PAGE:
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Former NFL Player Joe Valerio discusses The Concept of a Team

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Everyday Life Lessons from an Everyday Athlete by Joe Valerio

Prior to joining the local little league, I clearly remember dressing up as a pint-sized Joe Namath, complete with uniform and plastic helmet from the local toy store.   In my back yard “stadium,” with mere seconds left on the clock, I’d walk calmly to the line of scrimmage and call out the quarterback signals in my best hoarse QB voice… “Blue 15, Blue 15…Hut..Hut.”  Then I’d drop back and throw a beautiful spiral into the air high enough and slow enough for me to run under the ball and catch it myself, all while giving a Cosell-inspired play-by-play: “And the ball is caught by Joe Valerio at the 30 yard line.”  Joe Valerio

After dodging a few imaginary defenders and my mother’s azaleas, I’d dive into the end zone as the crowd roared. Pausing for a celebratory dance, I’d bang my heel into the ground to make a kicking tee, place the ball and then kick the extra point over my mom’s clothesline to win the game, just as time ran out.  If I could have lifted myself up on my own shoulders and carried myself off the field, I probably would have done it.

The harsh reality of being a legend in my own mind hit me at the first organized practice I ever attended.  I was seven years old and showed up thinking I was going to be the next Joe Namath.  I had quarterback written all over me, what with all the backyard training I had done. So imagine my dismay when the coach sized me up, grabbed me by the shoulder pads and thrust me towards the offensive linemen and more than a decade of anonymity.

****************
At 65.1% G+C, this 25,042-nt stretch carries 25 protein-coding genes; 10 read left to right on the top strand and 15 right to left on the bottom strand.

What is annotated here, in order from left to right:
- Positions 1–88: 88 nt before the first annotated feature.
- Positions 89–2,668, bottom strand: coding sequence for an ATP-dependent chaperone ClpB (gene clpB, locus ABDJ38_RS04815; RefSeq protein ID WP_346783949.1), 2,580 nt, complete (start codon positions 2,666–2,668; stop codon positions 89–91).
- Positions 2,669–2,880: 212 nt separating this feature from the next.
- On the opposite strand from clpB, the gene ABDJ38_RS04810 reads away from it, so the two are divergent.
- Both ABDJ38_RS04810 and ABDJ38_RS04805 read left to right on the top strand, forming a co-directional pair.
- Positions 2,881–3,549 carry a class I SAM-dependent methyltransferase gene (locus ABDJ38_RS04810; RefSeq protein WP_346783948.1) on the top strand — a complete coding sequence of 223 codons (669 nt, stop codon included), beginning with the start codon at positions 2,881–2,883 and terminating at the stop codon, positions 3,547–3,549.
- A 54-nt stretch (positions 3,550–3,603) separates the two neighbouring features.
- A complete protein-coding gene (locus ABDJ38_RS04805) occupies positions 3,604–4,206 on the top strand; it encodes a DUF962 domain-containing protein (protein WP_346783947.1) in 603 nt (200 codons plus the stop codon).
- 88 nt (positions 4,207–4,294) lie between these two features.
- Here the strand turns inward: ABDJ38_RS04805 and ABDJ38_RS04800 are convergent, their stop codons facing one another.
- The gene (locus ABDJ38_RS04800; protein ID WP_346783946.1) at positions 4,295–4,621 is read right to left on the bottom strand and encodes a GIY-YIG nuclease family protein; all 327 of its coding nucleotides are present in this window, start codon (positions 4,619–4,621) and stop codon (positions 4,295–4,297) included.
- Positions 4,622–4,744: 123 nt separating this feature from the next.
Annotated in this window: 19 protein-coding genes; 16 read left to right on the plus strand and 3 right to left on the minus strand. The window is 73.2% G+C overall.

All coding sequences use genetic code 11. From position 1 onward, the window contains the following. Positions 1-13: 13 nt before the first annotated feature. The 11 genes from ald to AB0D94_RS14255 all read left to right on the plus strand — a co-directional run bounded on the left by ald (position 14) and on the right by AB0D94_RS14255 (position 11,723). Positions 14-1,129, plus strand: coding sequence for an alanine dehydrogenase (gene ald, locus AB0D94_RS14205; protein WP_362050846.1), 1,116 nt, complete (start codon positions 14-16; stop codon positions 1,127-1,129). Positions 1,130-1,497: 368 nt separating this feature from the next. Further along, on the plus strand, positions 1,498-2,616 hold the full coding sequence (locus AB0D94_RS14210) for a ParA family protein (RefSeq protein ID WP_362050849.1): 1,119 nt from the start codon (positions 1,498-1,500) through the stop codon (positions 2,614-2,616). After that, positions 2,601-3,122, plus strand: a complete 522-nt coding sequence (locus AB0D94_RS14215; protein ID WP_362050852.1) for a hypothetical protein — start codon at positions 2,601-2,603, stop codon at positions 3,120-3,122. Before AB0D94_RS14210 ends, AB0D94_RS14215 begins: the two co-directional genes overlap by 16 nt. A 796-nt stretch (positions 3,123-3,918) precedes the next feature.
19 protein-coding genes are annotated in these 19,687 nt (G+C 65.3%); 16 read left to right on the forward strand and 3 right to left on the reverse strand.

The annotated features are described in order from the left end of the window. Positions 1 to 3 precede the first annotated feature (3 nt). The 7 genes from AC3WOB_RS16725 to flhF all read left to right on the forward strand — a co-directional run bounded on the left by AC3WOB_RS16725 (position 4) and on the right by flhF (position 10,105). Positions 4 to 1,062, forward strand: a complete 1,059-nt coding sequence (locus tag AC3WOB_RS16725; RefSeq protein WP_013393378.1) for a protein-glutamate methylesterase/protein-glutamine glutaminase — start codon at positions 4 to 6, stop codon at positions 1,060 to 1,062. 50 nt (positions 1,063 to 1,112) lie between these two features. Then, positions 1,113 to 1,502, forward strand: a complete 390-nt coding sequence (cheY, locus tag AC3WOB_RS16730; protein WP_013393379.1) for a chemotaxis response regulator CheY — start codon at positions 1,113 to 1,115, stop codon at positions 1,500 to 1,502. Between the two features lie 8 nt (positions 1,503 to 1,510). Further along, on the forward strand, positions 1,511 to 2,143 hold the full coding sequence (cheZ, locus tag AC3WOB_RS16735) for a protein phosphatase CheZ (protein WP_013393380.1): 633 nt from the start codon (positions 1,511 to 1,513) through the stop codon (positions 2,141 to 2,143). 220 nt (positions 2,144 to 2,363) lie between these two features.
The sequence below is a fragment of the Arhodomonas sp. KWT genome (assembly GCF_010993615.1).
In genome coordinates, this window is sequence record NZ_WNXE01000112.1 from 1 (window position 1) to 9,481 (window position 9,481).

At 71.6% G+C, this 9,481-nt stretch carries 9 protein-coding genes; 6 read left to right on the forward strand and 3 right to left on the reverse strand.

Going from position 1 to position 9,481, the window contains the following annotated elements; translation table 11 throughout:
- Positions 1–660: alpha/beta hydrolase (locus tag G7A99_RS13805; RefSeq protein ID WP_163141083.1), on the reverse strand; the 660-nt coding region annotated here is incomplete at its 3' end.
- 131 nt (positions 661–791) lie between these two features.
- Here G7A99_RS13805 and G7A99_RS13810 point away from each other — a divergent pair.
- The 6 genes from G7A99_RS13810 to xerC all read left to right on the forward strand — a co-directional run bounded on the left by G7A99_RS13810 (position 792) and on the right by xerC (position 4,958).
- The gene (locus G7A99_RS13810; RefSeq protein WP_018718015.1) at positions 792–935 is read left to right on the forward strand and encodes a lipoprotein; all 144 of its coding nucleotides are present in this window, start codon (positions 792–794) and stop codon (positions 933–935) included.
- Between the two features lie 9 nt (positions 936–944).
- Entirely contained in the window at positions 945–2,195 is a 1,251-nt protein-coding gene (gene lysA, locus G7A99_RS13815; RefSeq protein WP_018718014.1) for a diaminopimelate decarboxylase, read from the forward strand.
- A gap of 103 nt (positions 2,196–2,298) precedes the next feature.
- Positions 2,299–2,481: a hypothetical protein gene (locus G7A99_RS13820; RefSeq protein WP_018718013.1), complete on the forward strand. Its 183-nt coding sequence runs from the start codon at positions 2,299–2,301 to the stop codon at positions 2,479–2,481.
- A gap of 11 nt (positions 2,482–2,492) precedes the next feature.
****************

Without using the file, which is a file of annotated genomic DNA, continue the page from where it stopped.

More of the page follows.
Needless to say, I was crushed. I finished the practice, never touching the ball once.  I finished the season never touching the ball once. In fact, I finished the seventies and eighties without laying a finger on the pigskin I fought mightily to protect. Seventeen years elapsed before I touched a football during a game and heard my name announced for doing something other than getting a holding penalty.  Ironically, that long-awaited moment came in a pivotal NFL  game and the ball in question was a touchdown pass thrown by none other than iconic quarterback Joe Montana in a tackle eligible play—an experience worth the seventeen year wait.

As a seven-year-old, it was a rude awakening to the concept of team. My days as a backyard superstar made me think it was possible for one person to do it all.  When I actually began playing football with other humans, I realized that if a group of people is going to succeed at anything, they must learn that we all have roles to play.  Success only comes when everyone does his part. Tough lessons for a spotlight seeking seven year old, but valuable understandings for a young adult learning to function in the world.Joe Valerio

The road from the backyard to the NFL, and eventually back to “regular life” back in Delaware County with a family of my own has been an exciting adventure. My grandmother used to tell me that experience is life’s greatest teacher. Here are a few unique ones I’ve had over the past two decades that have taught me a wealth of life lessons:  

Becoming the first college graduate in my family after making my way to Penn’s hallowed halls from a blue-collar upbringing; making the leap from an Ivy League football program to the NFL as an offensive lineman for six seasons; and settling back into “regular life” after feeling the spotlight as a professional athlete and sportscaster for the ABC affiliate in Kansas City.  

I’ve overcome obstacles along the way and hit my share of bumps in the road, but mostly I’ve learned some valuable lessons in the process.  I pass the lessons along to the current generation of backyard heroes every fall when I coach football at Garnet Valley High School.

And every two weeks, I’ll be sharing them with you on this website—a little humor, some unique stories, and some “lessons from the gridiron” that have shaped my life. 

Joe Valerio is available for public speaking and appearances at events such as keynotes, corporate events, charity events, and more.  to www.gridironconcepts.com and my contact Joe at 610-476-1880 or: info@gridironconcepts.com 

Follow Joe on Twitter at  @joevalerio73

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